Leader Scott Morrison panned for holidaying while Australia burns
The prime minister, who is vocally pro-coal, has been ridiculed on social media for not taking tougher action on climate change
Sydney — Calls for Australian Prime Minister Scott Morrison to resign have littered social media platforms after it was revealed he was holidaying in Hawaii while the country battled a bushfire emergency — and his return has failed to douse the criticism.
Voters have taken to social media calling for leadership at a time of crisis and, along with some of the country’s political editors, have criticised Morrison’s refusal to take tougher action on climate change.
Similar to the criticism of US President Donald Trump by American comedians, Morrison has been ridiculed on social media, portrayed as a deformed creature sitting in a burnt out forest on Christmas Day patting a lump of coal he calls “precious” to a flying superhero called “Bullshit Man”.
On Twitter on Tuesday, #NotMyPrimeMinister, #MorrisonMustGo and #ScoMoResign were the top trending topics in Australia after a viral video showed a volunteer firefighter, Jacqui, shaking hands with Morrison as she said “not my prime minister”.
“Jacquie is all of us,” Twitter user Yabba said. Another user @bugwannostra tweeted “she’s only saying what more than 12-million think...” The tweet prompted Morrison to issue a clarification on Tuesday. “Indeed, as Jacqui joked with me yesterday, I’m not her PM, because she’s British, Boris Johnson is,” he tweeted.
Devastating bushfires have burnt more than 4-million hectares of land across five states and killed nine people since September. Uncontrolled fires are still burning in South Australia, after ripping through the state’s prominent wine region, and around the country’s largest city, Sydney.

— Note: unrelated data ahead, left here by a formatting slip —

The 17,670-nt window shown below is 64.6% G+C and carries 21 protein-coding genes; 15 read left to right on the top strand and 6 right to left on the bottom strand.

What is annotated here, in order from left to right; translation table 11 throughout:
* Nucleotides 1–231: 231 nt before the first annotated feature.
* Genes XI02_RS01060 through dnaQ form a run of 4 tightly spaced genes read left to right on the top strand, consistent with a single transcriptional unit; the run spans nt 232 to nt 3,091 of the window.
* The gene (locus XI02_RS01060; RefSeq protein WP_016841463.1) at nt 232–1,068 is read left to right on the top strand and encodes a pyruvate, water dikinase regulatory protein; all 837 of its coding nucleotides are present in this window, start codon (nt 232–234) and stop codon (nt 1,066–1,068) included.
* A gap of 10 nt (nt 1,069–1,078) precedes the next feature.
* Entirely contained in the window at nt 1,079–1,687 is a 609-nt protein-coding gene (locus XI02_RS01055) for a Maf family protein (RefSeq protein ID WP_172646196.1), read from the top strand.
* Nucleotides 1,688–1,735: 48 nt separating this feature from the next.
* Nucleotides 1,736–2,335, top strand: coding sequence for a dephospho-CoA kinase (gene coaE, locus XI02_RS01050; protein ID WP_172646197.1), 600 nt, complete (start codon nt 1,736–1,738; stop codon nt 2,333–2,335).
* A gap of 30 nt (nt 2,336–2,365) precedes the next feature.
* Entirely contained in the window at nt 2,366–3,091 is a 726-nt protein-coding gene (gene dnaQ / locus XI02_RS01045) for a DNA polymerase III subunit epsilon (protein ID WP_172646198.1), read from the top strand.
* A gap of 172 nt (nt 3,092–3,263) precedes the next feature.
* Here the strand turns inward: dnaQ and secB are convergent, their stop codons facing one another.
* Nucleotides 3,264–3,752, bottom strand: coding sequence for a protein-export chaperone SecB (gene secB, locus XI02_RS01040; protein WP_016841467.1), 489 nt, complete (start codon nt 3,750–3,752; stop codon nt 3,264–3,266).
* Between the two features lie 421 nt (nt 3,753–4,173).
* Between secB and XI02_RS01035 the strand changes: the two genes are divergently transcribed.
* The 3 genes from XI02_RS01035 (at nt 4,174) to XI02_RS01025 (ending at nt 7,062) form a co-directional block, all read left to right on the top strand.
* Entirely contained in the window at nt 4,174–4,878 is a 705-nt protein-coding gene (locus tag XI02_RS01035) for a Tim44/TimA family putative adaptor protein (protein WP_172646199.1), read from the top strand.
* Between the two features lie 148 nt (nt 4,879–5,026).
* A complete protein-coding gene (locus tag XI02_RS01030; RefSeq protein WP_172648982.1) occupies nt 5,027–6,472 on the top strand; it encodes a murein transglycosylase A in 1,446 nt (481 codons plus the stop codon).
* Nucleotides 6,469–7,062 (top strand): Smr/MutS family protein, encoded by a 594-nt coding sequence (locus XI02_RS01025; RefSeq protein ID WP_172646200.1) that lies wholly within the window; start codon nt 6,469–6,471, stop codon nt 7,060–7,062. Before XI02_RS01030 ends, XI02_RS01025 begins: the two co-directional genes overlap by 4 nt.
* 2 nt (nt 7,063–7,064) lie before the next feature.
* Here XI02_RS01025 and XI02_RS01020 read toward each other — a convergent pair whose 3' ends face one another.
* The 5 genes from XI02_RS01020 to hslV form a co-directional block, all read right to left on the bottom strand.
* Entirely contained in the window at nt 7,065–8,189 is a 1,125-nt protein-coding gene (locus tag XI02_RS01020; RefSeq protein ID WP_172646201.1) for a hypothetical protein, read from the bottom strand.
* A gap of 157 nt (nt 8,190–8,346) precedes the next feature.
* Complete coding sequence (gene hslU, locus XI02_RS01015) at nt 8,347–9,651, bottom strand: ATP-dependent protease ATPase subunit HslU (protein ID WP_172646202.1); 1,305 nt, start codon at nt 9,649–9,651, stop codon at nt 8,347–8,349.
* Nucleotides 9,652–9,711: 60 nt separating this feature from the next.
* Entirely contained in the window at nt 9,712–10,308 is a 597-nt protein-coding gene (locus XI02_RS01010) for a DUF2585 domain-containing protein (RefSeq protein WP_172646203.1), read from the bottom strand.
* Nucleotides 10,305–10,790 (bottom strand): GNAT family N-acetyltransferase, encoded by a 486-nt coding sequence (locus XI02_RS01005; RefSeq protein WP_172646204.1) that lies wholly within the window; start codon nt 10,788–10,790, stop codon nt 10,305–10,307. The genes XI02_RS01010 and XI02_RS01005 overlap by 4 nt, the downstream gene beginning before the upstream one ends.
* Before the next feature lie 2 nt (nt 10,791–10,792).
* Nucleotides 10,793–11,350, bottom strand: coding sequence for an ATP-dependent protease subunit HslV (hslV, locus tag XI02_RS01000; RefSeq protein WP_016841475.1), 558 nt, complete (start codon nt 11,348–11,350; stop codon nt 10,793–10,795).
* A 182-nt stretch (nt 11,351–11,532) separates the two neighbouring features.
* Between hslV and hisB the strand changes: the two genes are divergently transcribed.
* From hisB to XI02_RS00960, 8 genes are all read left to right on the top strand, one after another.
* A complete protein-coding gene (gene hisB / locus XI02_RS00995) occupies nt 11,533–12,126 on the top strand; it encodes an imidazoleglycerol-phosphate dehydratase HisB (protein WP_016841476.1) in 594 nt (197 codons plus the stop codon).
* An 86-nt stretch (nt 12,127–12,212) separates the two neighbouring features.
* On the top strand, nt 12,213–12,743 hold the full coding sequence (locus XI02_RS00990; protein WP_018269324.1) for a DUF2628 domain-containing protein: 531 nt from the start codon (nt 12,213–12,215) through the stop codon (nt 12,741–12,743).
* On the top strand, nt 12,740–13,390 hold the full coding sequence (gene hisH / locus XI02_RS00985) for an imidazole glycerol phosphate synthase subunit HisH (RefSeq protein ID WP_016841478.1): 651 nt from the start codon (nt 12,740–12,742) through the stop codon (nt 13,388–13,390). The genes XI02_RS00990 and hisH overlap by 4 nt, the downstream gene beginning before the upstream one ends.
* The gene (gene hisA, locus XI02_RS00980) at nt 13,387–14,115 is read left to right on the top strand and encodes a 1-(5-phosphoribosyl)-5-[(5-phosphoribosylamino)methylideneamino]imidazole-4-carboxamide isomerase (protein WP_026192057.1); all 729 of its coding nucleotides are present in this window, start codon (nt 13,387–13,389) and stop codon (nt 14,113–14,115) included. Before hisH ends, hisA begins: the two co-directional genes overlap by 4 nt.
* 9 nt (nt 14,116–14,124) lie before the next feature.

Hazardous smoke blanketed Sydney for days during the month, heightening public anger and raising political pressure on the government to do more to battle climate change.
When it was revealed Morrison and his family had slipped away to Hawaii for a holiday voters became angry. On his return, Morrison further inflamed his political critics by saying there would be no change to climate policy and denied suggestions of a split within his government after his deputy agreed more action was needed.
He also ruled out holding a summit with the nation’s fire chiefs and compensation for thousands of volunteer firefighters who have battled blazes for months. A series of photo opportunities of Morrison with firefighters and animals affected by the fires was ridiculed on social media on Tuesday.
Morrison stunned the nation in May by winning an election, securing a parliamentary majority, but his political capital six months later is now being questioned.
“He has lost any personal link to that deep, crucial, reservoir of gravitas we confer, automatically, on our prime ministers simply because of their position,” The Canberra Times newspaper columnist Nicholas Stuart wrote on Tuesday.
But some analysts say it is too early to write Morrison’s political epitaph, but concede Australia’s summer bushfires may eventually see a change in climate policy.
In Australia, the world’s largest exporter of coal, climate and energy policy have infused politics for a decade, helping bring down both liberal and conservative lawmakers.
Australia is one of the world’s largest carbon emitters per capita due to coal-fired power plants. It has pledged to cut carbon emissions by 26% from 2005 levels by 2030, but critics say Morrison is paying lip service to the commitment.
Haydon Manning, professor at the college of business, government and law at Flinders University, said, “These bushfires could potentially lead to a shift in public opinion and public concern on climate change that we have not seen in Australia so far.”
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